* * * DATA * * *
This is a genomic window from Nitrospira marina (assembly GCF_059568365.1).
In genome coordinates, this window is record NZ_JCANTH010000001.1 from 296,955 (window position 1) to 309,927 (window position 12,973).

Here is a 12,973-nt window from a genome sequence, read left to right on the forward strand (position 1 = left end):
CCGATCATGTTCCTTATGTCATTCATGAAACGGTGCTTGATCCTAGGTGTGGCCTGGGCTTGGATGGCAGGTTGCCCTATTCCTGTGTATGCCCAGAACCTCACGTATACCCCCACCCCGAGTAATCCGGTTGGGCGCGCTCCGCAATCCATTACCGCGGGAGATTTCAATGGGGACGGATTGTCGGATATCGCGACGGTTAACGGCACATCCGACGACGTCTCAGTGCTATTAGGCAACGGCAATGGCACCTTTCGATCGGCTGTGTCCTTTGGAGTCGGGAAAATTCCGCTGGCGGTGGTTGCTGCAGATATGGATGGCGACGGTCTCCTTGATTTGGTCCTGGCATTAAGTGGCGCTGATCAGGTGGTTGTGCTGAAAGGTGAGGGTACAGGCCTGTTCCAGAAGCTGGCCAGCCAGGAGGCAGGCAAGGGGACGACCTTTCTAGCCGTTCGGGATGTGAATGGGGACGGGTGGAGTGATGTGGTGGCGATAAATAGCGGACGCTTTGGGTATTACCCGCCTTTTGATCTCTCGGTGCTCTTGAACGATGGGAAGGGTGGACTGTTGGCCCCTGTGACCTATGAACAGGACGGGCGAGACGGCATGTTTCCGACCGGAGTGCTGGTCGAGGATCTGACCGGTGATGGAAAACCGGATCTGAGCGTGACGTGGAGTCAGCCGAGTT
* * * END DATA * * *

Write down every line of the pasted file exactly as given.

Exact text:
This is a genomic window from Nitrospira marina (assembly GCF_059568365.1).
In genome coordinates, this window is record NZ_JCANTH010000001.1 from 296,955 (window position 1) to 309,927 (window position 12,973).

Here is a 12,973-nt window from a genome sequence, read left to right on the forward strand (position 1 = left end):
CCGATCATGTTCCTTATGTCATTCATGAAACGGTGCTTGATCCTAGGTGTGGCCTGGGCTTGGATGGCAGGTTGCCCTATTCCTGTGTATGCCCAGAACCTCACGTATACCCCCACCCCGAGTAATCCGGTTGGGCGCGCTCCGCAATCCATTACCGCGGGAGATTTCAATGGGGACGGATTGTCGGATATCGCGACGGTTAACGGCACATCCGACGACGTCTCAGTGCTATTAGGCAACGGCAATGGCACCTTTCGATCGGCTGTGTCCTTTGGAGTCGGGAAAATTCCGCTGGCGGTGGTTGCTGCAGATATGGATGGCGACGGTCTCCTTGATTTGGTCCTGGCATTAAGTGGCGCTGATCAGGTGGTTGTGCTGAAAGGTGAGGGTACAGGCCTGTTCCAGAAGCTGGCCAGCCAGGAGGCAGGCAAGGGGACGACCTTTCTAGCCGTTCGGGATGTGAATGGGGACGGGTGGAGTGATGTGGTGGCGATAAATAGCGGACGCTTTGGGTATTACCCGCCTTTTGATCTCTCGGTGCTCTTGAACGATGGGAAGGGTGGACTGTTGGCCCCTGTGACCTATGAACAGGACGGGCGAGACGGCATGTTTCCGACCGGAGTGCTGGTCGAGGATCTGACCGGTGATGGAAAACCGGATCTGAGCGTGACGTGGAGTCAGCCGAGTT